The differences between the two job descriptions are like night and day. By using the appropriate verbs, the revised job description encourages imagery; the recruiter can visualize how the candidate worked with his previous employer.
If you worked for two restaurants, do the same thing. Try to differentiate your job descriptions. Identify tasks that are relevant to the job post but put in details that will differentiate them from your previous employment.
How to put skills on a waitress resume
Waiting on tables is not purely service. You will have to put on a salesman’s hat and try to increase the sales of the restaurant. If you have been wondering what are the best skills to put on a waiter or waitress resume, here are some suggestions:
In most restaurants, they will consider your application even if you have not finished high school. As long as you are of legal age or 18 years old, you can work in a restaurant.
Casual and fine dining restaurants may have higher standards for education. This is because they prefer candidates with a background in the fundamentals of restaurant management.
Can you find work in a casual or fine dining restaurant even if you only have a high school diploma? Of course! Sometimes the restaurant will be open to the idea of sponsoring your college education or Associate Degree if they see you have tremendous potential as a Waitress or Waiter.
Unless specifically required by the restaurant, you do not have to be certified to become a waitress or a waiter.
There are restaurants, particularly those in the casual and fine dining market, that want candidates with certifications in food handling and food safety. This is because they have a career path/succession plan in place and tend to move people laterally within the restaurant.
As a Waiter or Waitress, you will interact with different people daily. Not all customers are alike. You have some truly delightful ones and you have those who just want to be difficult. Regardless of the type of customer, you must remain professional and respectful during your dealings.
If the customer is becoming agitated or rude, you can simply refer the matter to the Restaurant Manager on duty. You will also be interacting with management and staff. In a restaurant, employees can come from all walks of life. Not everyone will share your viewpoints or appreciate your suggestions.
Similar to the customer, you should always remain professional in the manner in which you deal with the co-employees.
As the first point-of-contact, the customer will look to the servant for answers to questions such as:
“What is the specialty of the house?”
“Can you recommend something good?”
“What’s the best seller?”
“Any drink that goes well with the main course?”
“Do you have healthier options on your menu?”
These questions present opportunities for you to upsell or push for other products on the menu. You have to know the menu products by heart so that you would sound natural when selling them.
Becoming a waitress or a waiter will require you to be on your feet for several hours a day. You will be constantly moving; taking down orders, bringing them to the kitchen, and bringing out food for the customers.
The trays can be quite heavy. Through it all, you have to remain composed and focused.
The work hours can be long especially if the crowd continues to pour inside the restaurant or if you have a party reservation. Therefore, it is important to be physically fit. Some people call in sick the following day after a busy dinner crowd. Restaurants prefer candidates who are not sickly.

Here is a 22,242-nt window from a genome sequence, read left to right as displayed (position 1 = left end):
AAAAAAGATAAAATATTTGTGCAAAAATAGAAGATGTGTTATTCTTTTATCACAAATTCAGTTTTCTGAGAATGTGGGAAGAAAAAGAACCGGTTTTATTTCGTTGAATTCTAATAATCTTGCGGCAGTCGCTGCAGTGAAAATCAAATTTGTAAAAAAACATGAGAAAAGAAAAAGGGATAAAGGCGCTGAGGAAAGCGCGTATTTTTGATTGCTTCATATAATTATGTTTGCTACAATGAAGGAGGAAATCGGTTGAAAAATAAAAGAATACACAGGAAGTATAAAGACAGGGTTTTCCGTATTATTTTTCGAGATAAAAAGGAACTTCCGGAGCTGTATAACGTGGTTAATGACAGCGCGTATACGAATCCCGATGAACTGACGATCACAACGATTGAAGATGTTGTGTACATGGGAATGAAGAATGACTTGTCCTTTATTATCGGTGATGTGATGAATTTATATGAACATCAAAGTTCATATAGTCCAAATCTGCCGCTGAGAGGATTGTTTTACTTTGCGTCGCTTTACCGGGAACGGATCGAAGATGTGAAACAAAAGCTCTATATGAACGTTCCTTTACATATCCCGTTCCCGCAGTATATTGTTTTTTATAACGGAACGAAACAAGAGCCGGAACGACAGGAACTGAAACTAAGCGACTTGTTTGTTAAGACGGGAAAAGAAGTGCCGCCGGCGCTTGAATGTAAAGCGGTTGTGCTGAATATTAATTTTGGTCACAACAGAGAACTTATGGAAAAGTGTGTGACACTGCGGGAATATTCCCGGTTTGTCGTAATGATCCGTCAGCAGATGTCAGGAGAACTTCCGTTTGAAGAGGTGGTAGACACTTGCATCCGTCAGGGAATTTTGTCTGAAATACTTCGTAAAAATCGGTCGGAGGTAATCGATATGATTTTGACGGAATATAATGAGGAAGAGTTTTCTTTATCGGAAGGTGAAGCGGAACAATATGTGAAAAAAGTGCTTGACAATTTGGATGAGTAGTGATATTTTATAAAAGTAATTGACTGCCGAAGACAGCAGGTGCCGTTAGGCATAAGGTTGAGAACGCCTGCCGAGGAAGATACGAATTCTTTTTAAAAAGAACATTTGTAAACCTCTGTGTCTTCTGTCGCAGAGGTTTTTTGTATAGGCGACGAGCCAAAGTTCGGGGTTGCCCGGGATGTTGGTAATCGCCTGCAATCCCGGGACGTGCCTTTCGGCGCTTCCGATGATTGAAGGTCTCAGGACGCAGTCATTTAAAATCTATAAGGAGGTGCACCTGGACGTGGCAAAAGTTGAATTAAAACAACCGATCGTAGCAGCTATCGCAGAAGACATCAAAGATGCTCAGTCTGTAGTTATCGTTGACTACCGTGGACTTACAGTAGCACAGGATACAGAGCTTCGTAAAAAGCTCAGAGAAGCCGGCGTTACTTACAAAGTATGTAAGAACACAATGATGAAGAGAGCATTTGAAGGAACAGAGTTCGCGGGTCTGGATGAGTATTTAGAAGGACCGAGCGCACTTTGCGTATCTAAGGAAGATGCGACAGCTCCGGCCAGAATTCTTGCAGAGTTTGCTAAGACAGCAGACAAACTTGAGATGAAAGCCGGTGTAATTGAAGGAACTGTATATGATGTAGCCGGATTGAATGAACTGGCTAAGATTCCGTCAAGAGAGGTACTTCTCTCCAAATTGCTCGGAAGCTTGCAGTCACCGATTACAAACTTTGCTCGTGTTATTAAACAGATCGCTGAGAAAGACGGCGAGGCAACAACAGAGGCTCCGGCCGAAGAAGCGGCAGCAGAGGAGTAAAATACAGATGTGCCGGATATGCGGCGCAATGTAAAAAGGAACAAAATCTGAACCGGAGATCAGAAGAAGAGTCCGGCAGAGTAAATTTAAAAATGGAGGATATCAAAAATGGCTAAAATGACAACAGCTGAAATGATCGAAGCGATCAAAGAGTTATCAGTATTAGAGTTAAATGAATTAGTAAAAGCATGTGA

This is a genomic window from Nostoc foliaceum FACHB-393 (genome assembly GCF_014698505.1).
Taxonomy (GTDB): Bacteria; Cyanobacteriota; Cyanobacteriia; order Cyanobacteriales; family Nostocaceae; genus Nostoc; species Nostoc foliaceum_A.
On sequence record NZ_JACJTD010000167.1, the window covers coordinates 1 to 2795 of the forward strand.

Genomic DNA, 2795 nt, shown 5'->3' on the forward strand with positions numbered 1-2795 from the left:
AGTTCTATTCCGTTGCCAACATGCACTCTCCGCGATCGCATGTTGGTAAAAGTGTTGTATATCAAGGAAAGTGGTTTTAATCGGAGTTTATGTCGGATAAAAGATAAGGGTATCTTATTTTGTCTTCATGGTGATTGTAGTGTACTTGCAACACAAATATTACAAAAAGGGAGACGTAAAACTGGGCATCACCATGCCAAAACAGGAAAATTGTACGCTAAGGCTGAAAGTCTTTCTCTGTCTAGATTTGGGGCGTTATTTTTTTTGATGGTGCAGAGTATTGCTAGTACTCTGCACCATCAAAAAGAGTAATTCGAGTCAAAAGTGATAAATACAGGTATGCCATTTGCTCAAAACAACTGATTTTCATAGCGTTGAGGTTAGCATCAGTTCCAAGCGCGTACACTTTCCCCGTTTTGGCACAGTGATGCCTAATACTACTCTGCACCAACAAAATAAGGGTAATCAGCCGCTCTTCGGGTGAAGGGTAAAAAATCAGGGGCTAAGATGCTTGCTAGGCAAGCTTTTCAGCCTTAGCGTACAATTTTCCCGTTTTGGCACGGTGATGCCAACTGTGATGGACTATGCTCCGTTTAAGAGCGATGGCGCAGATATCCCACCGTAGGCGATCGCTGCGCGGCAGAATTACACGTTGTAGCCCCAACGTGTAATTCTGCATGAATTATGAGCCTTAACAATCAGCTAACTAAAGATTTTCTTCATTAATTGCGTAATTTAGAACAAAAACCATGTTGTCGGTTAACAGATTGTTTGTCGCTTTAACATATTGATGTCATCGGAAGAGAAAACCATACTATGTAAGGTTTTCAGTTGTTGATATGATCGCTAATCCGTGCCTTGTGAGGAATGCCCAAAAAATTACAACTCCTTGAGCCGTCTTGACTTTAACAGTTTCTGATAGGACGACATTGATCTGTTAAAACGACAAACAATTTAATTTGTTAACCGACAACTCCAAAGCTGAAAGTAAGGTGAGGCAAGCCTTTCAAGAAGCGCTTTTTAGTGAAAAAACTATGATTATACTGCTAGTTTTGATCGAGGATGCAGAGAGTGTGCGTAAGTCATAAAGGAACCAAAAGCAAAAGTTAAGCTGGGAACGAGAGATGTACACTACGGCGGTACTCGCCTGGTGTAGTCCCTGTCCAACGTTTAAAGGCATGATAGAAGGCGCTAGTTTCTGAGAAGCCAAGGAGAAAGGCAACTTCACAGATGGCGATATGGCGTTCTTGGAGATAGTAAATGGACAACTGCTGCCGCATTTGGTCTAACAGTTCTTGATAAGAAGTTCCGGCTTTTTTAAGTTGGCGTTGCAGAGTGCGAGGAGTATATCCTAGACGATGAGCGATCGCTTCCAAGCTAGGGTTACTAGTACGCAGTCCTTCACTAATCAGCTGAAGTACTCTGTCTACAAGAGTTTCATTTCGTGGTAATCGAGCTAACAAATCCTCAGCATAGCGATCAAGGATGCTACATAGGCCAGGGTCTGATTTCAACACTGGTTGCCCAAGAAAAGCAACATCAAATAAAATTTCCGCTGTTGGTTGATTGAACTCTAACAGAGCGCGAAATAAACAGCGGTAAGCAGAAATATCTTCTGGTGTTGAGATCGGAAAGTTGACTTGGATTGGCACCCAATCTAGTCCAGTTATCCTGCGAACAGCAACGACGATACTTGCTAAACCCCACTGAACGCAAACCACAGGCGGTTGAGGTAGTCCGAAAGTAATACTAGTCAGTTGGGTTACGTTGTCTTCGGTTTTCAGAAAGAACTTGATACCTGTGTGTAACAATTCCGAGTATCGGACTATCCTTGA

How to write an Entry Level Waiter or Waitress Resume
There are many restaurant businesses and they are always hiring servants. In most cases, this job is on a contractual basis.
Although experience is important in many jobs, it is not a top priority. This is because all new hires will be given training by the restaurant. Keep in mind that even experienced waiters still have to learn the restaurant’s menu, service system, and guidelines.
So how do you make your entry-level Waitress and Waiter resume stand out?
- Utilize the resume objective
Share your story to the recruiter. Why do you want to become a waiter? Are you paying your way through college? Do you want to support your parents and siblings?
Even recruiters love a good story.
- Highlight your relevant soft skills
Pick out 3 personality attributes that best describe you and explain why these qualities make you the ideal candidate for the job.
- If you did volunteer work
Cooking and serving food in a shelter or work as a waiter in a charity event, you can cite these instances as work experience.
- Indicate work experience
If you worked in customer service at a fashion store, you can consider this as relevant work experience.
When preparing your resume, it must be customized according to the needs of the job. Do not submit the same one to another restaurant. Your resume should speak to the restaurant owner and compel him to hire you for the job.
Working as a Waitress / Waiter
According to the Bureau of Labor and Statistics (BLS), there were more than 2.6 Million waiter and waitress jobs available in 2016. The BLS expects demand for this job to remain stable over the next decade with job growth estimated at 7% per annum.
The average pay for a waiter and a waitress is $20,820 per year or $10.01 per hour. Of course, this does not include tips and other monetary benefits.
Although the pay is not high, becoming a waiter or waitress is a common starting point for people who want to land their first job.
Jennifer Aniston, Chris Pratt, and Mariah Carey are just a few famous people who worked as waiters or waitresses before they struck it rich. Waiting on tables is not easy. You are on your feet for several hours. You will be juggling tasks such as order-taking, serving, addressing complaints, and assisting customers.
However, there is more to becoming a good waitress and waiters than just serving food.
Owners and managers rely on waitresses and waiters to boost up the sales of the restaurant. Waiters and waitresses are often referred to as “front line salespeople”.
They are trained to do the following sales-related tasks:
- Upsell to increase the average check per table.
- Promote new menu items.
- Push menu items that have good profit margins.
- Move menu items that have high inventory levels.
- Promote party packages; assist in bookings and reservations.